According to a WHO report, Australians are drinking at levels much higher than the global average and outside low-risk recommendations – especially men and boys
The World Health Organization (WHO) has released a new edition of its Global status report on alcohol and health for 2018.
Its report presents a comprehensive picture of alcohol consumption and the disease burden attributable to alcohol worldwide.
More than three million people died as a result of harmful use of alcohol in 2016, representing 1 in 20 deaths, says the WHO.
More than three quarters of these deaths were among men.
According to the latest data from 2016, Australians drink 10.6 litres of pure alcohol each year, much higher than the global average of 6.4 litres or the Western Pacific Region average of 7.3 litres.
More than half (56%) of alcohol consumed in Australia is done above the level of the low-risk guidelines that are aimed at helping people avoid chronic health harm, the report found.
Prevalence of heavy episodic drinking is high, especially among males where 53.6% of those aged 15+ engaged in this behaviour in 2016.
This shot up to 70.8% for males aged 15-19 years who drink alcohol.
Nearly a fifth (18.6%) of women aged 15+ reported heavy episodic drinking, rising to 34.1% of females aged 15-19 who drink alcohol.
Meanwhile a significant amount of Australian women are abstainers, with nearly a third (29.4%) of females aged 15+ reporting to have abstained from alcohol in the past 12 months.
Of these, 16.5% were former drinkers.
Among men, 11.7% of those aged 15+ had abstained from drinking alcohol in the past 12 months, with 7.7% of these being former drinkers.
In 2016, the alcohol-attributable fraction for liver cirrhosis was 74.1% in men and 62.5% in women (total alcohol-attributable deaths, both sexes: 1159).
Alcohol consumption accounted for 48% of road traffic injuries in men and 30.9% in women (total alcohol-attributable deaths, both sexes: 534).
It also accounted for 7.1% of cancer deaths in men and 3.7% in women (total alcohol-attributable deaths, both sexes: 2577).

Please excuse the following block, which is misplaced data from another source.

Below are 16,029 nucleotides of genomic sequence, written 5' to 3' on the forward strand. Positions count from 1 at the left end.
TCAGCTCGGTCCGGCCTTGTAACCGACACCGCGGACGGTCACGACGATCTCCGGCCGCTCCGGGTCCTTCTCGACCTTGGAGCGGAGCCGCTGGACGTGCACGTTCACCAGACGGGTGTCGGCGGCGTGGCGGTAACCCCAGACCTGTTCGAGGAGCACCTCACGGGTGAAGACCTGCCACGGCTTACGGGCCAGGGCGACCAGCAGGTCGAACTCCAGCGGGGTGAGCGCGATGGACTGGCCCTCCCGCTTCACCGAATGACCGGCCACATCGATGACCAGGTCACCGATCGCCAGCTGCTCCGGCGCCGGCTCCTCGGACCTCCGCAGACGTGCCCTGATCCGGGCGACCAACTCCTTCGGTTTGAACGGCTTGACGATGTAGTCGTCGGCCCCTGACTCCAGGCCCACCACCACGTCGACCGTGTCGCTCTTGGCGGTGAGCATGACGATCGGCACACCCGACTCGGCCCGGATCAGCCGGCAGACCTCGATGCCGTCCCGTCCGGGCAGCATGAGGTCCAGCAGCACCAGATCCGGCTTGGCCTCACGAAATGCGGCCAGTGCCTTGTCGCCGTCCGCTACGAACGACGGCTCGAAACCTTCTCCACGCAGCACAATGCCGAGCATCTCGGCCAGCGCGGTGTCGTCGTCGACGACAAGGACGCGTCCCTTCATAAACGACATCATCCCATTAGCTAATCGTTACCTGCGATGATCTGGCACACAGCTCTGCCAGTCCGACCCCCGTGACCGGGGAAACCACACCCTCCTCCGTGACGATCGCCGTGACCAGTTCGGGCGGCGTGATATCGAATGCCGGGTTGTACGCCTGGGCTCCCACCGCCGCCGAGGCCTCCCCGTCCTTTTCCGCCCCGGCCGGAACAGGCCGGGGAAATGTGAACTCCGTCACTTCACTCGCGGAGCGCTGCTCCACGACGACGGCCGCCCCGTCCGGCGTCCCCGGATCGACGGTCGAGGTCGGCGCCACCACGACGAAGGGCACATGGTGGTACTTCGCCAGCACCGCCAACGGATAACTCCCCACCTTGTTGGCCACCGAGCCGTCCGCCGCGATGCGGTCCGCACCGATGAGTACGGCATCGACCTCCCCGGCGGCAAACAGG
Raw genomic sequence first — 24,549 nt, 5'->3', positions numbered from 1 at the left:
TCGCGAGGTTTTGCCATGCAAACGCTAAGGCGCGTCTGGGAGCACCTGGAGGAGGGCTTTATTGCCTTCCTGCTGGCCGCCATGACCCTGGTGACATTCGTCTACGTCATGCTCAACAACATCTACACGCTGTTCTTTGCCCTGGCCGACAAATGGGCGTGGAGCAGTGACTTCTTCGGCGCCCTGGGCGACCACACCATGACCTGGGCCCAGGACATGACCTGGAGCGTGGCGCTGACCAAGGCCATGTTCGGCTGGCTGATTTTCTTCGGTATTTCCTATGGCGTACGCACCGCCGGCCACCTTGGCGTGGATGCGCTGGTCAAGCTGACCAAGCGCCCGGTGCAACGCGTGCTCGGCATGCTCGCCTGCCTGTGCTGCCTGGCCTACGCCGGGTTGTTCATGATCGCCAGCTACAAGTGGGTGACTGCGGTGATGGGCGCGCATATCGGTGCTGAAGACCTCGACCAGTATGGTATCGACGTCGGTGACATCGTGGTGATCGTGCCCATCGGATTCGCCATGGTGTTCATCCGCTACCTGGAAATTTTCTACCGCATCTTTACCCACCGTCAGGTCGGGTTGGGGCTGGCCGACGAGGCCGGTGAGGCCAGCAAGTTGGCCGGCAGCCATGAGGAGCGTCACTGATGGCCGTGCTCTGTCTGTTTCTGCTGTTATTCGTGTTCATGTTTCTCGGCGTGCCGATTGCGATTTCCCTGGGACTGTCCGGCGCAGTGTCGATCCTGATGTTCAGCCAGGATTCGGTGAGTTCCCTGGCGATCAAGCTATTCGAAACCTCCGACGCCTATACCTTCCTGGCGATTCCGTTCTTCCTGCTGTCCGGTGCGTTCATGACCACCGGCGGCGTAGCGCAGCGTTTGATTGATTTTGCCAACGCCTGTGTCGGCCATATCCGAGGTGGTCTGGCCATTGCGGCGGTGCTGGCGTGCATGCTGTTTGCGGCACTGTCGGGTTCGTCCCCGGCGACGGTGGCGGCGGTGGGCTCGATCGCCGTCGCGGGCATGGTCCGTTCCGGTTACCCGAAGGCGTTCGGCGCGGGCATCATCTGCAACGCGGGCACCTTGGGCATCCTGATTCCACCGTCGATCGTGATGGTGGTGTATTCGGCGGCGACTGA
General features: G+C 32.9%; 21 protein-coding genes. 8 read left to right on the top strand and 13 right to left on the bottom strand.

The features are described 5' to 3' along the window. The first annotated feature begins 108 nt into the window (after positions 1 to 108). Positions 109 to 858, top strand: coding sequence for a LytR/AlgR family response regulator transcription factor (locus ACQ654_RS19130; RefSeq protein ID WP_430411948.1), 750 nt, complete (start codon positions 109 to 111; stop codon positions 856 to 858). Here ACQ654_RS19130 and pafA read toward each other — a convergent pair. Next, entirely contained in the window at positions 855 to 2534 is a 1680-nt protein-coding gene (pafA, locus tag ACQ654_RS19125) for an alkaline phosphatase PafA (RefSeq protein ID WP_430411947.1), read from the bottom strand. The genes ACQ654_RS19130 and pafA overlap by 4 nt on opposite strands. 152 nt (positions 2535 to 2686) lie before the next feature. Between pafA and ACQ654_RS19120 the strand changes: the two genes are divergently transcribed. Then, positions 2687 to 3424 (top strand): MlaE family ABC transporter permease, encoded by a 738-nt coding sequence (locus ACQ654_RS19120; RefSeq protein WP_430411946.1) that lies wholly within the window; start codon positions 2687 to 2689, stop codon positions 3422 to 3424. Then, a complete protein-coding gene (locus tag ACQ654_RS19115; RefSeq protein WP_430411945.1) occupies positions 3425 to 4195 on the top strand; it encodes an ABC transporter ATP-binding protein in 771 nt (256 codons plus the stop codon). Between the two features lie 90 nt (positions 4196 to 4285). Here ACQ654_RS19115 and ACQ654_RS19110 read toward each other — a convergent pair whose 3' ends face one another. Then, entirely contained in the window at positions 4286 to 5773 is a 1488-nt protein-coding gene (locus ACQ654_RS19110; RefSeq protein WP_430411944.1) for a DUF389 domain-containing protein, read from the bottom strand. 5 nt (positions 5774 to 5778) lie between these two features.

Regarding public health policies and interventions to reduce harm, the report highlights that Australia has no legally binding regulations on alcohol sponsorship or sales promotion.
Australia also has no legally required health warning labels on alcohol, and does not have restrictions for on-/off-premise sales of alcoholic beverages.
However it does have legally binding regulations on alcohol advertising and product placement, and an excise tax on beer, wine and spirits.
Cultural acceptance of drinking, and often drinking more than one or two drinks, is an element in the concept of ‘responsible drinking’ actively promoted by alcohol producers, reads the report.
“Different forms of responsibility message—often combined with branding and other product promotion—are ambiguous in terms of any concrete meaning, failing for instance to define when to stop drinking, or to suggest the option of not drinking, and reinforcing the notion that decisions to drink responsibly (or not) lie with the consumers and not with the policy, social and marketing environments,” says the WHO.
“The moralising tone implicit in ‘responsible’ thus turns attention from risks inherent in the product, pointing instead to deficiencies in the drinker as the cause of any health or social problems associated with drinking.
“In contrast, advice on drinking from public health authorities has moved away from this position, instead emphasising concepts such as ‘low-risk drinking’, as in the official guidelines of Australia and the UK.
“The accumulated evidence indicates that alcohol consumption is associated with inherent health risks, although these risks vary in magnitude and the health consequences of drinking may be delayed in time.
“On the population level, any level of alcohol consumption leads to losses of healthy life.”
Read the full report here